While service animals and emotional support animals are typically in good behavior, the HOA can impose rules that ensure that they do not pose any danger to the other residents. The owner must always stay in control of their service animal or emotional support animal.
Owners should also take responsibility for any harm or damage caused by their animals. HOAs can ask the homeowners to keep their animals on a leash at all times and clean up after them.
Of course, the HOA may be tempted to create or enforce rules that are too unreasonable or downright discriminatory. For instance, an HOA may want to charge a fee to those who own service animals or emotional support animals. The association might request a security deposit of some sort. These monetary rules are off-limits so avoid enacting them.
Other unreasonable rules include prohibiting the animals from entering certain areas in the community, as well as restricting the breed, size, or weight of the animals in your HOA. Keep in mind that discriminatory rules can result in unwanted legal action. The best course of action prior to creating or amending rules is to consult with your HOA attorney. This way, you can cover all your bases when it comes to service animals and emotional support animals.
Conflicts can happen between associations and residents when the HOA suspects a request is simply stepping around HOA pet restrictions. The best way to address this concern is by discussing if the request is a reasonable one.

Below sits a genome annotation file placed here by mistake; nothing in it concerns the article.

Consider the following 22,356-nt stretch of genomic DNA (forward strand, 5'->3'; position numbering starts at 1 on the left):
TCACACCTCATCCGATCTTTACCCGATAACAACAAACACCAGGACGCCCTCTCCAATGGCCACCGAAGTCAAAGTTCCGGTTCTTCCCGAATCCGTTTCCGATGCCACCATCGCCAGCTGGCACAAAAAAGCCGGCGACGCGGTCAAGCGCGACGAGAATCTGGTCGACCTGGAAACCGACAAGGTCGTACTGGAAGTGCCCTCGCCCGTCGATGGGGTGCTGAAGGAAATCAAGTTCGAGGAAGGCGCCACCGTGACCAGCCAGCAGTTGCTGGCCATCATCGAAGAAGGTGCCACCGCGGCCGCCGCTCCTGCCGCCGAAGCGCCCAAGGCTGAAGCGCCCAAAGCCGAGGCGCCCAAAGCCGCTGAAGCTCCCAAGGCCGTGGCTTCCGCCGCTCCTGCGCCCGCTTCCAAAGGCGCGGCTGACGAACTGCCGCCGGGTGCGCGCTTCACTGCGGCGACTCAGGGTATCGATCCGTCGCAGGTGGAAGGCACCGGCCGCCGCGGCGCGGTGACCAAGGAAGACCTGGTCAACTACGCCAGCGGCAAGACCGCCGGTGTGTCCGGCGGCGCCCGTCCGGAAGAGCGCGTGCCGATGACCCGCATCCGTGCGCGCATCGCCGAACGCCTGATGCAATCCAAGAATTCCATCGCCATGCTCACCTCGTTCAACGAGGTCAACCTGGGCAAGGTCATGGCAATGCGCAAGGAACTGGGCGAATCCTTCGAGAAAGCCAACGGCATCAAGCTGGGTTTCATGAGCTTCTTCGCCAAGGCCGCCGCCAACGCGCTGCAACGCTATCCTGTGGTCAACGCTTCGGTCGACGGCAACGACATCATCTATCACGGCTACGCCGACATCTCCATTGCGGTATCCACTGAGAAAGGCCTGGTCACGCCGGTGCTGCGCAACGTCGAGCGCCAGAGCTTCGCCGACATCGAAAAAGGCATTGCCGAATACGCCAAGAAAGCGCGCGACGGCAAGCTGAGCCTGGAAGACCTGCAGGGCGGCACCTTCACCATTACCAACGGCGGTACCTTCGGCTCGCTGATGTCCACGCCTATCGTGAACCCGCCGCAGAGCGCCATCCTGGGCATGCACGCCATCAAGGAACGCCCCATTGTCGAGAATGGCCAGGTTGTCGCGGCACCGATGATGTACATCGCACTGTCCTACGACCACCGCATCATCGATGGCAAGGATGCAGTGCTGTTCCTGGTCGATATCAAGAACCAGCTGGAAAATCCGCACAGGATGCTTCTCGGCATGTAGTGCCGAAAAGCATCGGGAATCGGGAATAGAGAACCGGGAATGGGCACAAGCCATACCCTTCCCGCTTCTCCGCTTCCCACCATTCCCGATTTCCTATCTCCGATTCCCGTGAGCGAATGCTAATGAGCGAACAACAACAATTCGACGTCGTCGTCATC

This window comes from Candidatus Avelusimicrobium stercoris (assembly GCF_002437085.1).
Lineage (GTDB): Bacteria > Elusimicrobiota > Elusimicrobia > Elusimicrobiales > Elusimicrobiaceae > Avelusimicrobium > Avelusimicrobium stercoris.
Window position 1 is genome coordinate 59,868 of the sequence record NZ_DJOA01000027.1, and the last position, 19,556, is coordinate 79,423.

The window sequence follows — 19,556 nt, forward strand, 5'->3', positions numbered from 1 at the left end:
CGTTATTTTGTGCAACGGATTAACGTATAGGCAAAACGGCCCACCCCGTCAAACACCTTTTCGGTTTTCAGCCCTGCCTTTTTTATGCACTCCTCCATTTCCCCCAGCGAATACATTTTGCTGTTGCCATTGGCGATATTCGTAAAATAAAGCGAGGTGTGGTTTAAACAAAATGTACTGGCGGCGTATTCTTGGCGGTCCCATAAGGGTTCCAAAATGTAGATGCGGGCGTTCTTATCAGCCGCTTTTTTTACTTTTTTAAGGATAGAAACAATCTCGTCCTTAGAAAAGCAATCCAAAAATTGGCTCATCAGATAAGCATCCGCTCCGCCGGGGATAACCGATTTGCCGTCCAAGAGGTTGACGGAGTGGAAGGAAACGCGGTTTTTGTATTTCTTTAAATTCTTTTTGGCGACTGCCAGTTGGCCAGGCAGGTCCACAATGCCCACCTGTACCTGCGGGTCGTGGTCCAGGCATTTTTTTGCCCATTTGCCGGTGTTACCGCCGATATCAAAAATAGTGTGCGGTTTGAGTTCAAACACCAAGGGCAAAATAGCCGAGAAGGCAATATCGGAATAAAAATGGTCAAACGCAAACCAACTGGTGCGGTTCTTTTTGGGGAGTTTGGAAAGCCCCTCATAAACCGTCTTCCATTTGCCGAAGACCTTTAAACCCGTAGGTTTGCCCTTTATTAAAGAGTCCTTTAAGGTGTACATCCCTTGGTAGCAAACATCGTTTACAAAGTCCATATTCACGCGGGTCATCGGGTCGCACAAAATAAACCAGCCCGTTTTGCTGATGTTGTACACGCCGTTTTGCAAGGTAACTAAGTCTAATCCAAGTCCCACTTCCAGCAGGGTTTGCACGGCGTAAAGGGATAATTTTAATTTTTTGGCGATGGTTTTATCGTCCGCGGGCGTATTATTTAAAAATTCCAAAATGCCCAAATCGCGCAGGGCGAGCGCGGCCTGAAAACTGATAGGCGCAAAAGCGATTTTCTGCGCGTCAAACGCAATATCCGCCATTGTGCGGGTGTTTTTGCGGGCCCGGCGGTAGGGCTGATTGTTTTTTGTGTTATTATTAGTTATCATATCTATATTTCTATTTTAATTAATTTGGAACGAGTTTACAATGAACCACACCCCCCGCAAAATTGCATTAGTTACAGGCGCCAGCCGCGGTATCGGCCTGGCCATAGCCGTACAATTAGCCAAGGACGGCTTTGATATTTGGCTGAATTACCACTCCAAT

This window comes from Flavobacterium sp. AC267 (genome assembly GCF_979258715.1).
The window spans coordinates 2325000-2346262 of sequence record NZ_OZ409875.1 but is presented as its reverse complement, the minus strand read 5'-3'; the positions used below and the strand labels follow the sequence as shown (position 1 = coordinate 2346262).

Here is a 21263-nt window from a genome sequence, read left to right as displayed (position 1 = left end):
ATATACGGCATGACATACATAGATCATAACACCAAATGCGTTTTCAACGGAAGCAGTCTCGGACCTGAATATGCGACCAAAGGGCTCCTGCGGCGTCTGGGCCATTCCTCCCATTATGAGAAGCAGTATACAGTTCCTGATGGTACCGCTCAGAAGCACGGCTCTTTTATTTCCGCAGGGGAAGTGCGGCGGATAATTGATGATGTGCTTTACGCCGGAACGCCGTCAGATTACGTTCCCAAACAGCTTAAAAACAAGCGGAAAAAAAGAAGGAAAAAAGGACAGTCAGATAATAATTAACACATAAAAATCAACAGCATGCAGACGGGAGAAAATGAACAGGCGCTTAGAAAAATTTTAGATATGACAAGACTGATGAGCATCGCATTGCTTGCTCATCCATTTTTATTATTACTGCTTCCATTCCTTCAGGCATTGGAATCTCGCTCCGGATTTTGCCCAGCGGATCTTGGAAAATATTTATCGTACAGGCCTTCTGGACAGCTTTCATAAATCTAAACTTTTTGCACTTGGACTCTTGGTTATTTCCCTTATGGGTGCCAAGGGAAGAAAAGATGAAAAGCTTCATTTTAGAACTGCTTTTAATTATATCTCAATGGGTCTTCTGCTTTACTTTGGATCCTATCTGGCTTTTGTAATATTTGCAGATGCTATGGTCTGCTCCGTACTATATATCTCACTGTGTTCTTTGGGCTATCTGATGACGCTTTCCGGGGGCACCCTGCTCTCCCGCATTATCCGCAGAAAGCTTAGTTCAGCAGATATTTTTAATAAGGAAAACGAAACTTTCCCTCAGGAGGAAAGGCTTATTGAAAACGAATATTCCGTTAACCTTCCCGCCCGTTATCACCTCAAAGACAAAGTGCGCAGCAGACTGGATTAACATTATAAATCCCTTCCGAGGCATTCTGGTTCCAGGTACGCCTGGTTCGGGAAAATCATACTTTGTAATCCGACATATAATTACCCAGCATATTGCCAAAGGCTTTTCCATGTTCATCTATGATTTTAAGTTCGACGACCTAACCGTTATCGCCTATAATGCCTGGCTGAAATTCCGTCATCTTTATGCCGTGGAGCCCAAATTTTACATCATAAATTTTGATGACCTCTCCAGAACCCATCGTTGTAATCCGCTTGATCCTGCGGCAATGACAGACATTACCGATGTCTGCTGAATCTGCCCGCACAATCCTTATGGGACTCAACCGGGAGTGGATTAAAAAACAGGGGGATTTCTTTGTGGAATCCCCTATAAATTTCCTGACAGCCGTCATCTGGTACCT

For example, if your association doesn’t normally admit pets at all into the community and the requestor is asking to have several pets, you’ll want to look further into whether all those animals are actually assisting the person.
However, you also do not want to reject the person should they have an actual need for a service animal or emotional support animal. A possible compromise may be to permit one animal.
In most cases, though, requests will not be too much of a hassle for your association. Homeowners with disabilities will make the request and provide the necessary documentation so you can approve their request. However, for issues such as those difficult requests, a homeowners association management company can help with handling them.
Rather, the focus of your HOA should be finding a way to meet the needs of homeowners with disabilities, as well as the needs of the entire community. When it comes to HOA and emotional support animals or service animals, it’s always better to follow the rule of the law. This way, you can ensure that no legal troubles befall your association. For ultimate compliance, you can always consult with an attorney to come up with the best strategy for property approving or denying homeowners’ service animal requests.
For self-managed associations that need further guidance on HOA and ESA animals, consider the advantages of hiring an HOA management company. To know what options are available, feel free to browse the HOA Management online directory for the best HOA management companies and vendor services in your area!